Think you’re done once you’ve had your car fixed after an accident? If you’re not at fault, you’re not done.
Your car could be worth thousands of dollars less than before the accident. It’s called diminished value, and it means that even though your car looks like new, you’re still out money.
But car repair specialists say very few people have any idea that they may be entitled to that money.
“Less than five percent of our customers are aware of diminished value and what it can offer them,” said Aarron Stoller of Precision Body & Paint.
The more your car is worth, the more money is at stake. But most insurance companies prefer that you don’t know about diminished value.
Just ask Debbie McAulay of Vancouver. After her car repair, she asked her insurance adjuster about diminished value. McAulay didn’t like the answer she got.
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“She basically was trying to discourage us from even pursuing this at all, “ McAulay said.
It’s a battle Dave Smith of Beaverton is familiar with. He helps drivers fight insurance companies to get them to pay for diminished value. He says many people don’t find out their car is worth less after repairs until they sell it or trade it in.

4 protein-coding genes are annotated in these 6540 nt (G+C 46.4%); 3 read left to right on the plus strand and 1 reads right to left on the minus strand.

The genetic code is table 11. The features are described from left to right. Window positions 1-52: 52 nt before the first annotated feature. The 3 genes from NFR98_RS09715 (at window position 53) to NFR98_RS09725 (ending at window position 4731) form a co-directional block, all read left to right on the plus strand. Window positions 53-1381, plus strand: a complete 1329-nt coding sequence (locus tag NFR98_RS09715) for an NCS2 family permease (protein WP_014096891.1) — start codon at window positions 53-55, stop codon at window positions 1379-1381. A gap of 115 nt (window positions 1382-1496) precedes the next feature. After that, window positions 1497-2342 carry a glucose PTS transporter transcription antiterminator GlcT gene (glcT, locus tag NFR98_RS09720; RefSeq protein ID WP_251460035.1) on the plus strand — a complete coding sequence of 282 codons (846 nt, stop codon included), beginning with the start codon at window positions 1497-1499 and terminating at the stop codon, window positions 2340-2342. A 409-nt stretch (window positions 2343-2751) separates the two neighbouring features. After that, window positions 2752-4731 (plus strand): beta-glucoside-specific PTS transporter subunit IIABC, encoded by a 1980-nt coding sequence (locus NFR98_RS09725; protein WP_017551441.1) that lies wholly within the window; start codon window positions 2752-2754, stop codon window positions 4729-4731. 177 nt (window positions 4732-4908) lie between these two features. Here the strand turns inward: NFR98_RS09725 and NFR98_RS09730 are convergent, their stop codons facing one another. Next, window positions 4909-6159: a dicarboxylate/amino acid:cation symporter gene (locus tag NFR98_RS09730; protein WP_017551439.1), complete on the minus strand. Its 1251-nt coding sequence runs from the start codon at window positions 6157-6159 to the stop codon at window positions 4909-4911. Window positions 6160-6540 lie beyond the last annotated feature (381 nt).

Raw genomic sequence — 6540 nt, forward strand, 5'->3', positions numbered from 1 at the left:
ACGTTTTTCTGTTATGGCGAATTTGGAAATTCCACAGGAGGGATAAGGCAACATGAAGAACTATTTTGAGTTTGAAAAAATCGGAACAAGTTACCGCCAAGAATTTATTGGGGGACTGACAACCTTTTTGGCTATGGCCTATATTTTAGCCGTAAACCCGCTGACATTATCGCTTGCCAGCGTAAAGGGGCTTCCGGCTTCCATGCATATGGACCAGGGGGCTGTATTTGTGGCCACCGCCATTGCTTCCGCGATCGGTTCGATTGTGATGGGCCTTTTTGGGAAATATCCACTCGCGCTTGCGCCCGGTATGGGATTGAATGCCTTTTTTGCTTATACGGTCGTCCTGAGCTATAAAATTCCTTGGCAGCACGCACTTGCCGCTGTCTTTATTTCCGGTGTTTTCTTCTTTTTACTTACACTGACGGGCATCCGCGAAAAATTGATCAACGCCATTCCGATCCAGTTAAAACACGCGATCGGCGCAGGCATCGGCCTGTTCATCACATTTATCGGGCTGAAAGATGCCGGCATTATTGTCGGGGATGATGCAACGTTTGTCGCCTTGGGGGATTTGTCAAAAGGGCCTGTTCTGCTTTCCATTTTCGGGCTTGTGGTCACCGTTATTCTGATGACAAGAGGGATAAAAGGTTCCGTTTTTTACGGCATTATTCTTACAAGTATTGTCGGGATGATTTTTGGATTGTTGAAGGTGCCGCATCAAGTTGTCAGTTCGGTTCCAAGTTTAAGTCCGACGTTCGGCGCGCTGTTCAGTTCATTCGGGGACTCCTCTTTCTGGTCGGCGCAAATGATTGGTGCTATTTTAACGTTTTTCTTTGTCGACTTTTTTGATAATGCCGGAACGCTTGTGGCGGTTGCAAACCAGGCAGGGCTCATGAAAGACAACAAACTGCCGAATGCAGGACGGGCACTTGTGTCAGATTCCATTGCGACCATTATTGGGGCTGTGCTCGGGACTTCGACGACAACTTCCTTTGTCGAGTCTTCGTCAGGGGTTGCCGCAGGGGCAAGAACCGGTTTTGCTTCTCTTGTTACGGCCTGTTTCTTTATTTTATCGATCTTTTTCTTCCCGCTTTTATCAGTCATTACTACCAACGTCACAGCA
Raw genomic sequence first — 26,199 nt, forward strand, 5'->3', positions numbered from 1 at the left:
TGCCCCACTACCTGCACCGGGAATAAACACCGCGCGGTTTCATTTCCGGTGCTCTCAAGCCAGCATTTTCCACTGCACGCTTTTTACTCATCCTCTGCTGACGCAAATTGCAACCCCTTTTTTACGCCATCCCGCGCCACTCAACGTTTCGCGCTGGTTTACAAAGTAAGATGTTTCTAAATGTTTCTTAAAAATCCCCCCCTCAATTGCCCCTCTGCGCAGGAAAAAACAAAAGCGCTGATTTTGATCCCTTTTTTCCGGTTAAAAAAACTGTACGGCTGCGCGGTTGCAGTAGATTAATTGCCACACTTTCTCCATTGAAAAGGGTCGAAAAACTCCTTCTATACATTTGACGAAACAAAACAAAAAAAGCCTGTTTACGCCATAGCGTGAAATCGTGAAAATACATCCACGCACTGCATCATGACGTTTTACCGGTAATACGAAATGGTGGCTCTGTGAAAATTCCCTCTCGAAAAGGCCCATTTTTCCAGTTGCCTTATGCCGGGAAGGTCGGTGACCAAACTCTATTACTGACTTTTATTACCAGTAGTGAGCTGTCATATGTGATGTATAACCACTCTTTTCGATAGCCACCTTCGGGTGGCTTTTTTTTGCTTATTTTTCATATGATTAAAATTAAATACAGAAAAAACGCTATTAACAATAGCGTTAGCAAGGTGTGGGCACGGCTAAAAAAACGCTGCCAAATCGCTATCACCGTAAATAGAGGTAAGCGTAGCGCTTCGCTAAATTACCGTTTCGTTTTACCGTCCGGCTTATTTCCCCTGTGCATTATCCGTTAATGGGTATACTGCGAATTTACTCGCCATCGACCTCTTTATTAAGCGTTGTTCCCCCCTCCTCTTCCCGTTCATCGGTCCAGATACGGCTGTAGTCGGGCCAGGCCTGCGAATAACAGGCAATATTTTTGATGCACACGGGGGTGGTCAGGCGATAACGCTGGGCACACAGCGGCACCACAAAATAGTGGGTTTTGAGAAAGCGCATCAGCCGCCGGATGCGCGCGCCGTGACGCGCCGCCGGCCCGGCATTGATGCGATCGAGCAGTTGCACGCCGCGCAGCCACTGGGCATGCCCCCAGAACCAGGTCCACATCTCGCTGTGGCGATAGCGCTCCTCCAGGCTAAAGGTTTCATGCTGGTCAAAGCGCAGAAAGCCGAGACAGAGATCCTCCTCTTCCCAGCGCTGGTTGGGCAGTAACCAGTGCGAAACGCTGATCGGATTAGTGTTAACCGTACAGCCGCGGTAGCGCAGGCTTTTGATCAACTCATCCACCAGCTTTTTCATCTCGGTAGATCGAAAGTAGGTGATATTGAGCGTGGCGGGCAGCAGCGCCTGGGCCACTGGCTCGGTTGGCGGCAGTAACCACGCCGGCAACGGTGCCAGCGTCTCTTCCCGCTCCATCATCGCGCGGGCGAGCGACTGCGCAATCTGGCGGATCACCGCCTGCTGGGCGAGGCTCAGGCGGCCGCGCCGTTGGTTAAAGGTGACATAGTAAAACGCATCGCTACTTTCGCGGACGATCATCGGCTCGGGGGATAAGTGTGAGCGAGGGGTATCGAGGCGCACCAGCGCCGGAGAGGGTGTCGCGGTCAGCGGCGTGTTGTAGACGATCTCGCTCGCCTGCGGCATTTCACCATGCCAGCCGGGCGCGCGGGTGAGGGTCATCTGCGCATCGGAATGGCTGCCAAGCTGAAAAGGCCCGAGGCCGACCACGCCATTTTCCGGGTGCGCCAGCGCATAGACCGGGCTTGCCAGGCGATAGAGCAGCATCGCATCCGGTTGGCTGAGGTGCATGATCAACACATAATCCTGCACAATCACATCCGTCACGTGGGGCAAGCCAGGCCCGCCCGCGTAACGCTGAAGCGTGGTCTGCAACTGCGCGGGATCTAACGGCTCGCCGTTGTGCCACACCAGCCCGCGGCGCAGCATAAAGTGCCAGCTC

Insurance agents said they don’t encourage claims for diminished value.
“We're not insuring the value of the vehicle it's the physical condition of the vehicle,” said John Ross with the Northwest Insurance Council.
Bottom line – if you’re in a crash and it’s the other person’s fault, insurance will usually pay to fix your car, but not to compensate you for the diminished value. To get that, you’ll need to file another claim specifically for diminished value. You also need to do it within four years of the accident.
But it can be worth your time and money. Debbie McAulay stuck with her battle, and it paid off. She received $2,800 to cover her diminished value, for a claim her insurance adjuster tried to talk her out of.